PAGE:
Along with this fairness and equity ethic comes Millennials’ embrace for brands that have a socially conscious element to it. Millennials scored higher than GenXers of Boomers when agreeing with the two statement “having a positive impact on society is important to me” and “It is important to me companies I buy products from support social causes.”

This notion of equity and fairness extends to expectations Millennials have on their participation in how products and brands are developed. This is often accomplished through crowdsourcing, which is second nature to Millennials. Ben and Jerry’s was one of the first companies to crowdsource flavors. According to the LifeCourse publication Social Intelligence, “Millennials expect brands to listen to their feedback and engage in two-way, interactive conversation with them.” Wasn’t it Barney who originally taught them to participate and share?

[youtube https://www.youtube.com/watch?v=xqfJ1_zjEjA]

The Three Key Words for the Footprint: Participate, Create, and Share

Those that are paying attention to the footprint are finding ways for Millennials to participate, create, and share in their media experience: Participate because Millennials feel that it is important to have their voice heard in the decisions being made, whether it is an ice cream flavor, or privacy policy on Facebook. Create because Millennials are leading the original Maker culture with an active and engaged mindset to learn, build, and achieve. And finally, Share, because Millennials value open transparency and dialogue, and advocate a crowdsourcing mentality. Follow the Participate-Create-Share mantra and watch your audience grow.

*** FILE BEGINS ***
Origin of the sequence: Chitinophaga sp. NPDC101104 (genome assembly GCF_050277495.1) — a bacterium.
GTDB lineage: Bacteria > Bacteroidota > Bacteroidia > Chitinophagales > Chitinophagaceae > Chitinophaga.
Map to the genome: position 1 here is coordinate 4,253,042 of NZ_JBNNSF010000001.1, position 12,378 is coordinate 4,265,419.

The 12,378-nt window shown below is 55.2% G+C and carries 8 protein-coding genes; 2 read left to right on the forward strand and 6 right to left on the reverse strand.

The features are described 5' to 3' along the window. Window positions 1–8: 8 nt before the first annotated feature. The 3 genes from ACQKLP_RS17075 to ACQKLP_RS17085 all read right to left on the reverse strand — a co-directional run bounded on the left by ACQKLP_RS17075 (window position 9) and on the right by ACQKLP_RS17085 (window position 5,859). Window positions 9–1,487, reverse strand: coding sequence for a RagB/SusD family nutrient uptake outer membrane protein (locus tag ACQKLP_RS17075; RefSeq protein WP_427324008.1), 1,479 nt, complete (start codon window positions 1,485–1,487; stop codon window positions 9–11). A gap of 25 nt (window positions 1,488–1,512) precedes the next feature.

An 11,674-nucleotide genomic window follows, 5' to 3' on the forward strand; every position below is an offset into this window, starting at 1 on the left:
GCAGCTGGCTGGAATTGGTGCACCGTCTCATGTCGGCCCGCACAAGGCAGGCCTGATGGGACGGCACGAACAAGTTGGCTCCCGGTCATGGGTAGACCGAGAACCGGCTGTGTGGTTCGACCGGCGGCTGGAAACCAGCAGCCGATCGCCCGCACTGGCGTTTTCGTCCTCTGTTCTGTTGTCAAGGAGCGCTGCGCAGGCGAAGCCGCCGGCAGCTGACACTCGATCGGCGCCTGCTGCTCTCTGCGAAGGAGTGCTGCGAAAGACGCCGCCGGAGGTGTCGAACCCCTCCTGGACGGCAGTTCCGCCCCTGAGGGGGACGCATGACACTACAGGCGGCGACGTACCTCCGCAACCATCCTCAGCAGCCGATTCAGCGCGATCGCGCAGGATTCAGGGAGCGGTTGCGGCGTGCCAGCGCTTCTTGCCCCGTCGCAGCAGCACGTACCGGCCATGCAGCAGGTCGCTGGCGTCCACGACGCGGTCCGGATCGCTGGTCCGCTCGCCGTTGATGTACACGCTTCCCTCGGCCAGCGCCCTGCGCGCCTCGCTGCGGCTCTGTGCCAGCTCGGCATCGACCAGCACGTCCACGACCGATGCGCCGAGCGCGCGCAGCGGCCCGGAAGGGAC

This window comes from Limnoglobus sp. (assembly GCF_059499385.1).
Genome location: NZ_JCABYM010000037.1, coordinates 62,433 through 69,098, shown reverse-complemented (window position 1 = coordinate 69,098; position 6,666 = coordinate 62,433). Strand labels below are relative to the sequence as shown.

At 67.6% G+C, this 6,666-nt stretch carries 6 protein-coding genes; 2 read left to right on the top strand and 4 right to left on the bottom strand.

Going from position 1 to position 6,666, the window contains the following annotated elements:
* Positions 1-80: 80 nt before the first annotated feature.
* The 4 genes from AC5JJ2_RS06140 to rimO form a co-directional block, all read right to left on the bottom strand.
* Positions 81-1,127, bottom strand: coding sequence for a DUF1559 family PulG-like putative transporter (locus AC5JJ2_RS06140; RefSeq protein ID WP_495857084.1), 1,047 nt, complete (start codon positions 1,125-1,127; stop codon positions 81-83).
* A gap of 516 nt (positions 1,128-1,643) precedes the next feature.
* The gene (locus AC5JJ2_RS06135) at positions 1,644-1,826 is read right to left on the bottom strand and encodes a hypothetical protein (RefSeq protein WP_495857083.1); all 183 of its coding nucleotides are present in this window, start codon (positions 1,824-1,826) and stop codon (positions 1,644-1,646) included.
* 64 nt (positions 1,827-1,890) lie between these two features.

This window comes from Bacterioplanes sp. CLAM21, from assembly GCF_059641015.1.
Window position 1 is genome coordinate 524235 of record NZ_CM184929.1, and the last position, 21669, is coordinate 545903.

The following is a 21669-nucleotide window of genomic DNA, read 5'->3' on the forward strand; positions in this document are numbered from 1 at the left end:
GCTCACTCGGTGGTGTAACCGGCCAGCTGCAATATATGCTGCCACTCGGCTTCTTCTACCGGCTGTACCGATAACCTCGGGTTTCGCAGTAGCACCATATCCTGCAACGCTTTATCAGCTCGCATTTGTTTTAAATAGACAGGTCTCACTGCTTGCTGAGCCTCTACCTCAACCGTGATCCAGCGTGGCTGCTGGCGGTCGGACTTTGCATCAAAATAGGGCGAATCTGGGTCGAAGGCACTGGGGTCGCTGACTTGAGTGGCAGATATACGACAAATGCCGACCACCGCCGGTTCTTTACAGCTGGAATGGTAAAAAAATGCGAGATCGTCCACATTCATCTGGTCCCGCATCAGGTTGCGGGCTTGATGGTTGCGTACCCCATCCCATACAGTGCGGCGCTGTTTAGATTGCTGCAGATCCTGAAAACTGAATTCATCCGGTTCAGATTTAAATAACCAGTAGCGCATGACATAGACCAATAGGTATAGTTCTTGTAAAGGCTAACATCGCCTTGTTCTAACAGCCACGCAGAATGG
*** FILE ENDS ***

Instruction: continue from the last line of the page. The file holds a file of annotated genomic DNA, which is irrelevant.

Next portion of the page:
-Warren Wright
@MillennialCoach

http://www.CoachingMillennials.com

Top four reasons that Millennials are leaving their “dream jobs”

Millennials Dream Job

60% of Millennials leave their jobs within a 3-year period

Warren Wright is Executive Vice President of LifeCourse Associates, a publishing, speaking, and consulting company built on the generational discoveries of Neil Howe and William Strauss. Warren has spent over twenty-five years in leadership roles at companies that use behavioral sciences, statistics, organizational development, change management, and media to help their clients.

Last week I came across a study that said 60% of Millennials leave their jobs within a 3-year period. This was part of the much publicized Millennial Branding Report that was released in August. Among the findings, 51% of companies report that the cost of training and development is highest when hiring Millennials. This is obvious, as on-boarding costs for new talent requires far more resources and development. 56% of employers revealed that it takes 3 to 7 weeks to hire a fully productive Millennial into a new role. This statistic is a little concerning, as it seems the expectations of companies is too high in terms of getting new employees up to speed on a role. Well managed companies with typically invest several months, not weeks in on-boarding and development.

  • 60% of Millennials leave their jobs within a 3-year period
  • 51% of companies report that the cost of training and development is highest when hiring Millennials